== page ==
Stats & Info: Matt Cassell

Can Weis Fix Brantley's Woes?

August, 16, 2011
8/16/11
1:05
PM ET

Kim Klement/US Presswire
John Brantley looks to improve his game under the tutelage of offensive coordinator Charlie Weis.

New Florida Gators offensive coordinator Charlie Weis is considered a guru for quarterbacks. Tom Brady, Matt Cassel, Jimmy Clausen and Brady Quinn all excelled while playing in an offense designed by Weis.

Weis’ newest task is to turn around the career of Florida quarterback John Brantley. Brantley was the 2006 Gatorade Player of the Year and the 25th-ranked recruit in the 2007 ESPNU 150. He spent his first three seasons in Gainesville as Tim Tebow’s backup, until he finally got his chance to start in 2010. The results were not what Brantley and Gators fans had in mind.

In 13 games, Brantley threw just nine touchdown passes and 10 interceptions, and Florida finished 8-5, its worst record under Urban Meyer. Worst of all, Brantley struggled in the Gators' biggest games, finishing with one touchdown and five interceptions against Florida’s four ranked opponents.

With Brantley now playing in Weis’ quarterback-friendly system, many are wondering if his game will progress similar to that of Quinn in 2005. In his first season with Weis, Quinn threw 15 more touchdowns and three fewer interceptions than in the previous season. His passing efficiency rose by nearly 33 points.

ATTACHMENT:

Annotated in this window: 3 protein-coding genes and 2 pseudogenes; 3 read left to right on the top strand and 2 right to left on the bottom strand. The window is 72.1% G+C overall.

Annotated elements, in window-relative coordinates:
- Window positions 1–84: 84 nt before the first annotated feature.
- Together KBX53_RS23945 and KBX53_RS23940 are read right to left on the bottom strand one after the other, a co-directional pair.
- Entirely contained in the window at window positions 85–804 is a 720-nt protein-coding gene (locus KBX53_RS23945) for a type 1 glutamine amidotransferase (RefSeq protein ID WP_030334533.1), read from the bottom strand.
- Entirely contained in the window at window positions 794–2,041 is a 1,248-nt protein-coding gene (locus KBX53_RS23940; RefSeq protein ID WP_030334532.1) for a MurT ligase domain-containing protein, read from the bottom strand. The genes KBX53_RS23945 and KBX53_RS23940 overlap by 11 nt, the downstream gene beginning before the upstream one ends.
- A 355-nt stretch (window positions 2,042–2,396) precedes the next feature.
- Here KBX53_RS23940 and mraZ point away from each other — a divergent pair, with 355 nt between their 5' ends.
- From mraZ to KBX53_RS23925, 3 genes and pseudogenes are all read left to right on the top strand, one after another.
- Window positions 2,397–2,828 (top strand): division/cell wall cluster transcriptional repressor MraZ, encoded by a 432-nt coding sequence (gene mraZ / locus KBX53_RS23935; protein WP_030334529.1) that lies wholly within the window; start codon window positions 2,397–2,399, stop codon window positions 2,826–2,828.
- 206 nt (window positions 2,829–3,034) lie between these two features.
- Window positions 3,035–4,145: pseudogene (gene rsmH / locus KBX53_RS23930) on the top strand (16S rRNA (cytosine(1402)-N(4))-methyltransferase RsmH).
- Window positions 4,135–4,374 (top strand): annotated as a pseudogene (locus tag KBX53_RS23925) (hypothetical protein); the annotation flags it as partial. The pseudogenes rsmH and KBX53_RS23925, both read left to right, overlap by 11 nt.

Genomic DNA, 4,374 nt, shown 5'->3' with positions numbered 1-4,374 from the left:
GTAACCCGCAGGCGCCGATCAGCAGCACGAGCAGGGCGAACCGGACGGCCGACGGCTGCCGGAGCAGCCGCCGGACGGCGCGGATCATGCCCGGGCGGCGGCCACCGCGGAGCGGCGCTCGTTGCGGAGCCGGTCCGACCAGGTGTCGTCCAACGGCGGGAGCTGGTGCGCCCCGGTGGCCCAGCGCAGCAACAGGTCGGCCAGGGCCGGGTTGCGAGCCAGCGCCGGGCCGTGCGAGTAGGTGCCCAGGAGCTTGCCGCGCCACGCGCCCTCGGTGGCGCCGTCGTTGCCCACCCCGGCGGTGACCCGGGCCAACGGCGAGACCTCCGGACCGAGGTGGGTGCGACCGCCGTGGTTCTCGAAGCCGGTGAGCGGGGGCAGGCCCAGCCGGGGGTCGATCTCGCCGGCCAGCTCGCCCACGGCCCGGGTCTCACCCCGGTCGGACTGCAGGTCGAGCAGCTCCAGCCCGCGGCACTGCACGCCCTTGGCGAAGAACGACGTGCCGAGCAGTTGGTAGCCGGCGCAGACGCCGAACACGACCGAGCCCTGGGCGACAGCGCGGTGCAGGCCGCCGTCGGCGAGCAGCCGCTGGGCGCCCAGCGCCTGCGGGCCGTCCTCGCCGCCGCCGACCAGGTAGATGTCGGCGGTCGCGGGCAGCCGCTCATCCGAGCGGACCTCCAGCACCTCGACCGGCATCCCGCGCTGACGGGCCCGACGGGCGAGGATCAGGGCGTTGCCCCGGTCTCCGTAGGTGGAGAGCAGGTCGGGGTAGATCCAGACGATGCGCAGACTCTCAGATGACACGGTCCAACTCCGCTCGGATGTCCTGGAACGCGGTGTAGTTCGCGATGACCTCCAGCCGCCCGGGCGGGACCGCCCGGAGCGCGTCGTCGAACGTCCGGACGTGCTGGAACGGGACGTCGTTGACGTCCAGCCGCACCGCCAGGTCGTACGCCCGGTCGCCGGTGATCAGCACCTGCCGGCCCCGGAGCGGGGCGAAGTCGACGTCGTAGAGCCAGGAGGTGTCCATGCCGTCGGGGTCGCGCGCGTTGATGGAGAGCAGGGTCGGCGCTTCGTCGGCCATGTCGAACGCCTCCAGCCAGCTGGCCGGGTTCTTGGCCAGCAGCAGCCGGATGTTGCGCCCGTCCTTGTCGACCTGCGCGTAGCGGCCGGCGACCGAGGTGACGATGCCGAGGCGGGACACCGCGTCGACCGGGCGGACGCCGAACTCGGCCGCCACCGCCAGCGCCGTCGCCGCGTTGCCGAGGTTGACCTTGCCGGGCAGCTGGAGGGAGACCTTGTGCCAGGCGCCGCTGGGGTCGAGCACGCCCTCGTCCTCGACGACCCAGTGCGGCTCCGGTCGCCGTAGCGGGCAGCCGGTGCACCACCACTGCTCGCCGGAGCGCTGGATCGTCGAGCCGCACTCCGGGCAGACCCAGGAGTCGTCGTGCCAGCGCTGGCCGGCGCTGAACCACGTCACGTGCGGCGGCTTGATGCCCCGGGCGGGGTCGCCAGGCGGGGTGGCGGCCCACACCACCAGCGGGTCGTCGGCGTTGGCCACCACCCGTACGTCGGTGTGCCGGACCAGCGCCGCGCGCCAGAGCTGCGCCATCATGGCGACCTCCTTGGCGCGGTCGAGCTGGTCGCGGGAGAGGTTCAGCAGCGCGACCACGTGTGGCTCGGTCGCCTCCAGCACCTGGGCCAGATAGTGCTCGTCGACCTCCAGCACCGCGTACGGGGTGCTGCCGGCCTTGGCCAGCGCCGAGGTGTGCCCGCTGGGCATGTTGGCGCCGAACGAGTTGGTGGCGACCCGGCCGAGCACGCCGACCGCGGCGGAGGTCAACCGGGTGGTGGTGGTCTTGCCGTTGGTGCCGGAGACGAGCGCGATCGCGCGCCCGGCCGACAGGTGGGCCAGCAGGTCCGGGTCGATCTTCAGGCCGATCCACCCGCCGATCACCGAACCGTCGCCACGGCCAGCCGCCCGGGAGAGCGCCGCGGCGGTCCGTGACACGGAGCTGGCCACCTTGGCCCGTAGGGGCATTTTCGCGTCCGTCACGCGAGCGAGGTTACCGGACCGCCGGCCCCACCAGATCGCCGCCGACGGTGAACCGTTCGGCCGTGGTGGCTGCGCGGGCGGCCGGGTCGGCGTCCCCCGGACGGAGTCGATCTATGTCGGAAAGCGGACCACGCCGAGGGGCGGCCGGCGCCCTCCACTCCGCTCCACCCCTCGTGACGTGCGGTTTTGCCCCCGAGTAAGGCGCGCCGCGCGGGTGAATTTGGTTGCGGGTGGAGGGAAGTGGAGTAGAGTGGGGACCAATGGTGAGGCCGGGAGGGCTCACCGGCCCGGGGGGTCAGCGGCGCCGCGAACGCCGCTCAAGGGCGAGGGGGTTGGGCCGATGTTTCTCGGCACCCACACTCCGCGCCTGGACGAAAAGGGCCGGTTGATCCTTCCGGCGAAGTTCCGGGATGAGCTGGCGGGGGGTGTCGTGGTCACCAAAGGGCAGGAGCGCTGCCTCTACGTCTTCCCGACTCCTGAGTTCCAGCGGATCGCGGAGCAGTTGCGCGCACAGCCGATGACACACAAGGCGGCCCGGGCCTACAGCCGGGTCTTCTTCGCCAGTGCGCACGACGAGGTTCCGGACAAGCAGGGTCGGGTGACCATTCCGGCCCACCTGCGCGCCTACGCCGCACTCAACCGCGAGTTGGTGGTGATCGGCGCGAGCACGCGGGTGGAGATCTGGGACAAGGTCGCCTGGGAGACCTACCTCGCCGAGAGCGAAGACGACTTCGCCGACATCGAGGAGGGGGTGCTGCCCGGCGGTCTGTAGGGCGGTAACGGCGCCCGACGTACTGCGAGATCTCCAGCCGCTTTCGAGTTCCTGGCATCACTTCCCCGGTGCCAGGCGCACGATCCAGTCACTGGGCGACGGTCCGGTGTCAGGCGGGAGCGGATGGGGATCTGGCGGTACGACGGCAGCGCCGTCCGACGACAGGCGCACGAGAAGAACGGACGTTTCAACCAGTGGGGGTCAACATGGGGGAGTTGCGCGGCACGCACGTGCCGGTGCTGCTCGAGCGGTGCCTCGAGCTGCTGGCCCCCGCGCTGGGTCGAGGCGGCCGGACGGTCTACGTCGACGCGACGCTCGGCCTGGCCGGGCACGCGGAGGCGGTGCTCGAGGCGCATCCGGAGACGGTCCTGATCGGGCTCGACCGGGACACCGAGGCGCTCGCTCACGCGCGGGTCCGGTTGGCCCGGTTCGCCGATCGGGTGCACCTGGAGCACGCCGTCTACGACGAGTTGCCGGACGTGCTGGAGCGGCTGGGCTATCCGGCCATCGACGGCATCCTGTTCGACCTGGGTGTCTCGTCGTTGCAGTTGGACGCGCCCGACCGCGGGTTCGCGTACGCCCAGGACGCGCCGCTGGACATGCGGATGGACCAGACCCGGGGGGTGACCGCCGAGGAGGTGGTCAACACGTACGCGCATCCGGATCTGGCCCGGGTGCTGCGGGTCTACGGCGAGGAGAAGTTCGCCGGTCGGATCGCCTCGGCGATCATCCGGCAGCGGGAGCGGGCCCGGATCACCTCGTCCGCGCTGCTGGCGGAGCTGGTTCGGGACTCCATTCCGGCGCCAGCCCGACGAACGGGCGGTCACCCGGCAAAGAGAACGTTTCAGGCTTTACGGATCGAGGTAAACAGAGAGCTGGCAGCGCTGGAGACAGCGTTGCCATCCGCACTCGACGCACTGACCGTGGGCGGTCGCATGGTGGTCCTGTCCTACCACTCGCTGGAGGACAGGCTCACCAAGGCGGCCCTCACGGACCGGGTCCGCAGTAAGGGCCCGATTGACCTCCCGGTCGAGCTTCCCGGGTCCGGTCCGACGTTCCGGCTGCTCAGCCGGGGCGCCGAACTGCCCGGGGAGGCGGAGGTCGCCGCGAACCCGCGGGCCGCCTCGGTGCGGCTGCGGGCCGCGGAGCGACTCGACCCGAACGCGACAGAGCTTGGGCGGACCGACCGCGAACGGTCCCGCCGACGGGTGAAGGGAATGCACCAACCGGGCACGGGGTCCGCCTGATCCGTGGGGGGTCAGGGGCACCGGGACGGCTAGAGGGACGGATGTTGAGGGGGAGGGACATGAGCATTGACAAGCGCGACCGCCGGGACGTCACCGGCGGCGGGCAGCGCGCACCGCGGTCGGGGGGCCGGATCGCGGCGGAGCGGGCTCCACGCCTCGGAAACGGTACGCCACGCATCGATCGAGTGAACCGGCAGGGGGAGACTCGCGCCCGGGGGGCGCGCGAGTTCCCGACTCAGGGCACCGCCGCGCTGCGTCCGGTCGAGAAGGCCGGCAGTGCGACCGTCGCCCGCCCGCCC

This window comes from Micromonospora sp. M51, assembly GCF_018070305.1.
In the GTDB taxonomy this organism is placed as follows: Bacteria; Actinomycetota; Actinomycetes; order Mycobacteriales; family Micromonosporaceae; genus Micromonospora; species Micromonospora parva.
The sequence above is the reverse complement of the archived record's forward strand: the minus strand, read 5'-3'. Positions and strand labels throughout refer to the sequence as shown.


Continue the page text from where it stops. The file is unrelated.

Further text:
If Brantley is going to make a similar leap, he will need to improve in two key areas. First, he needs to get better on early downs, especially first down.

First down is the best time for quarterbacks to throw: the average passing efficiency for an FBS quarterback is 9.1 points higher on first down than any other down.

Defenses typically play their base personnel and coverage, so quarterbacks tend to have a good idea what is coming. Yet, first down is where Brantley has his lowest passer efficiency.

Last season, he ranked 113th in the nation in first-down passing (minimum 50 attempts) with just two touchdowns and three interceptions. The good news is Brantley should get plenty of chances to turn it around. During the Weis era (2005 to 2009), the Notre Dame Fighting Irish threw the ball 47.9 percent of the time on first down, ninth most in FBS over that stretch.

The other area where Brantley needs to improve is with his touch on the deep ball.

Last season, Brantley completed just five of his 24 throws of 20 yards or more with only two completions against SEC opponents.

Brantley has a tendency to overthrow his target with 41.7 percent of his deep passes going long. Weis’ offense should again provide opportunities for Brantley to showcase improvement. In 2009, Jimmy Clausen averaged four throws of 20 or more yards per game, including 11 against the Michigan Wolverines.

If Brantley can resolve his first-down woes and struggles with the deep ball, he just might be the latest collegiate pupil of Charlie Weis to cash in at the NFL draft.

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